These exercises are good for lower back pain, in that they don't require much in the way of weights but rather use the body as a weight mechanism of sorts. For instance, a simple series of toe touches will stretch lower back muscles without forcing unnecessary weight upon them. Also, try sitting on a large rubber exercise ball and rotating back and forth, bending at the waist, until you feel looseness in the lower back.
You can also do a back stretch in which you sit on a stool with your back flat against a wall. From there, lift your arms, keeping your head and back straight against the wall. Hold for 10 seconds, then see if your shoulders can touch the wall while still keeping your back flat. Hold for 10 more seconds, then lower back to original position. Repeat as necessary.
You can also stretch via the "full back release." To perform this exercise, sit in a chair with your feet flat on the ground. Keep your head straight while relaxing the shoulders. From there, while relaxing the neck, curl it, along with your upper and lower back, forward. Bring your hands to the floor so that your palms are touching it, and hold for approximately 10 seconds. Straighten slowly so that your head comes back up last, then return to starting position. If you feel pain during this exercise, stop immediately.
Many athletes, including golfers, utilize aerobic and aerobic-related exercises in alleviating lower back pain. For instance, Pilates is a new-age technique designed almost exclusively to stretch the body and increase flexibility, thereby alleviating pain. One Pilates exercise that helps strengthen the back is the "roll over."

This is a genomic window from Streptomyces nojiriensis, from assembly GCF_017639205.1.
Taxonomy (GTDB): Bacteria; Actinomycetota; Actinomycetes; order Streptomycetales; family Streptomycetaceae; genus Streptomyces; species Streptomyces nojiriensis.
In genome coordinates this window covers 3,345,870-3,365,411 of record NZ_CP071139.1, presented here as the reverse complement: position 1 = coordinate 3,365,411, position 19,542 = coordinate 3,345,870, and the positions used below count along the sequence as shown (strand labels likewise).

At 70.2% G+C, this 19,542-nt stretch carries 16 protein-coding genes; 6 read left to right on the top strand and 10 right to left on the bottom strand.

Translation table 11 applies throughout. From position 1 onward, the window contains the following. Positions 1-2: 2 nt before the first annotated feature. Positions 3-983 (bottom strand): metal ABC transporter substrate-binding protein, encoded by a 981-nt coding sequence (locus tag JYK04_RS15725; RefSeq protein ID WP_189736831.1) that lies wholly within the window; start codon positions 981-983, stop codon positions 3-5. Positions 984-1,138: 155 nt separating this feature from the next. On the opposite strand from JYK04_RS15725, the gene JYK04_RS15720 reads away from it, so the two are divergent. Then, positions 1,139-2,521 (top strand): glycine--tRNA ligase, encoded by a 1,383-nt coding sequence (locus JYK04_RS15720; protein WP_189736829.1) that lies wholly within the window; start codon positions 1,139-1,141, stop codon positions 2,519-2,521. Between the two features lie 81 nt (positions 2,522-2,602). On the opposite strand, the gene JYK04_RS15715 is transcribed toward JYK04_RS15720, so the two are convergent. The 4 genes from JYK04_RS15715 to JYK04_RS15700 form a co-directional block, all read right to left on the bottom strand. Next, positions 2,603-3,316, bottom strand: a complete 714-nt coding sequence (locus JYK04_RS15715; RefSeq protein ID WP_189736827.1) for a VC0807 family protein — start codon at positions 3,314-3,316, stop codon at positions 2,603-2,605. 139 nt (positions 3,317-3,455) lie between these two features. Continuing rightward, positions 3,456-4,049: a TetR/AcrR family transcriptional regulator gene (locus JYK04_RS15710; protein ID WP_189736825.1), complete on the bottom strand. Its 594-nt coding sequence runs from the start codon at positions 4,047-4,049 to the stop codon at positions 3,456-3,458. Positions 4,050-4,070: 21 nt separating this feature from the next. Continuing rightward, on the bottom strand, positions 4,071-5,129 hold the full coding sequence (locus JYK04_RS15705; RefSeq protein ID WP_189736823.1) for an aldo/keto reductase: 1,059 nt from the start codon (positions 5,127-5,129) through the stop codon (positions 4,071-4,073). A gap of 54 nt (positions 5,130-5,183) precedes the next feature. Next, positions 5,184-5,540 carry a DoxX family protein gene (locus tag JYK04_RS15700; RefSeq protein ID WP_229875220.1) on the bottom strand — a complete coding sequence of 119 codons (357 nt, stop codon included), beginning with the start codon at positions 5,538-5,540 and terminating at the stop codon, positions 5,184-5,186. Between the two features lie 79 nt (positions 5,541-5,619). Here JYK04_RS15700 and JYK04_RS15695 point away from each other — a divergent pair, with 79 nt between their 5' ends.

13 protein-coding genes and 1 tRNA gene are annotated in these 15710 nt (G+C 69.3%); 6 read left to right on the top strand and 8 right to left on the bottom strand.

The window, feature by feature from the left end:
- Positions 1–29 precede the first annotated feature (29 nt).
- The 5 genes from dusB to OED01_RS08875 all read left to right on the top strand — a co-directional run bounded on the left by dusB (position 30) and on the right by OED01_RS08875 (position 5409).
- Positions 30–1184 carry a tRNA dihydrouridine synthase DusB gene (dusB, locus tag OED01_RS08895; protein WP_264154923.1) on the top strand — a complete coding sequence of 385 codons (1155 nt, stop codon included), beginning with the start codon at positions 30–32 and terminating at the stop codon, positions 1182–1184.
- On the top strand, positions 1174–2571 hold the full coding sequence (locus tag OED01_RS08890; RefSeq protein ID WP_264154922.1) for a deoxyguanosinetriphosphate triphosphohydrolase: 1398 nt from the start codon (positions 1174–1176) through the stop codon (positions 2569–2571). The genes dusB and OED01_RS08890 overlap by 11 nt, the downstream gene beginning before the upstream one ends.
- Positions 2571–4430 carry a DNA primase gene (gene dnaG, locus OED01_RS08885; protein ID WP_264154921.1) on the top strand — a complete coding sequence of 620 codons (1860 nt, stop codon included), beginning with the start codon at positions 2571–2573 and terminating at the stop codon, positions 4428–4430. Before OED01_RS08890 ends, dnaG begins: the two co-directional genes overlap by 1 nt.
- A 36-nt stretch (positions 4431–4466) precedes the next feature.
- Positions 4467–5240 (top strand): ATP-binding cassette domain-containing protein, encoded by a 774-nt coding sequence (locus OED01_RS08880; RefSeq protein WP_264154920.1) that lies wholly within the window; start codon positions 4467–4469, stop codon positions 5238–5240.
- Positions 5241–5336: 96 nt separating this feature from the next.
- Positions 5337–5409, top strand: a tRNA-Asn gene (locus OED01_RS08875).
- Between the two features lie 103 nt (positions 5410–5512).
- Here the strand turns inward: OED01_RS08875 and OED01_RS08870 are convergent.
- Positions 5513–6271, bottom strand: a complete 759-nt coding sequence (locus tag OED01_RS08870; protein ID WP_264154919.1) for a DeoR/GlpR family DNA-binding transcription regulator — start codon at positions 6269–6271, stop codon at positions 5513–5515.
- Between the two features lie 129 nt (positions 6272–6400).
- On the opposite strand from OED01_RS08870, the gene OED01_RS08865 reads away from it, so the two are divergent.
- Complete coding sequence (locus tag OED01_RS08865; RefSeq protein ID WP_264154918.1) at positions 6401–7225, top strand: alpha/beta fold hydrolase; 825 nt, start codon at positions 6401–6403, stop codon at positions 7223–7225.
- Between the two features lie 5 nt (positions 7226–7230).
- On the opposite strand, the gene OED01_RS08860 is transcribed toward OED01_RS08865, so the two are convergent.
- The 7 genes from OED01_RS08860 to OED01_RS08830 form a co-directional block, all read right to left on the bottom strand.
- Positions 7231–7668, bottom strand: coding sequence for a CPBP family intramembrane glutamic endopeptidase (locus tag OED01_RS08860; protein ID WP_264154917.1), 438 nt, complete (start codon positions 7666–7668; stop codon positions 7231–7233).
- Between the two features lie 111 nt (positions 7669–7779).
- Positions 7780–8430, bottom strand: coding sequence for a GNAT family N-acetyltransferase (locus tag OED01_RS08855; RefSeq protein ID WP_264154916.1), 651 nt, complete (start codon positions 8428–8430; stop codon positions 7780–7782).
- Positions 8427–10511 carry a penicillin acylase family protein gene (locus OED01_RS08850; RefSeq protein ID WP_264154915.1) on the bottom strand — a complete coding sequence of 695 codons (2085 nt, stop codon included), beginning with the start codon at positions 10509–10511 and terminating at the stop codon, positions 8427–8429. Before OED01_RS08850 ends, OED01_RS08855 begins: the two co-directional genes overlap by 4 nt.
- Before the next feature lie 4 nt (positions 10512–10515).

To perform the roll over, lie on your back with your arms on your sides and palms down. With your legs together, extend them toward the sky at a 90-degree angle. Lower your legs a bit while exhaling. From there, using your abs, return your legs back to a 90-degree angle, then move your legs over your body until they are parallel with the chest. Then roll onto your shoulders, inhale, flex your feet, spread your legs shoulder-width apart and roll your legs to a 90-degree angle. Inhale, bring your legs together, and lower them to start anew. Repeat this exercise four to six times.
Yoga also uses the body as a tool for stretching and strengthening itself without putting unnecessary stress on the body. Two yoga exercises in particular that loosen the back and alleviate muscle pain are the "cat stretch" and "wind-release pose." To perform the cat stretch, begin on your hands and knees with your back flat, with your hands under your shoulders and knees directly under the hips. With your face on the floor, inhale, then exhale as your arch your back toward the sky, tucking your chin to your chest and your tailbone underneath. Hold this position, then release, and repeat as necessary.
The wind-releasing pose requires you to lie on your back. From there, inhale, bend your knee (whichever you choose), place your hands below it, and bring your leg in toward your chest, with the other leg still flat on the floor. Exhale and bring your face to your knee, then inhale and exhale as you return to the original position. Repeat with the other leg, then repeat as necessary, rotating turns with both legs.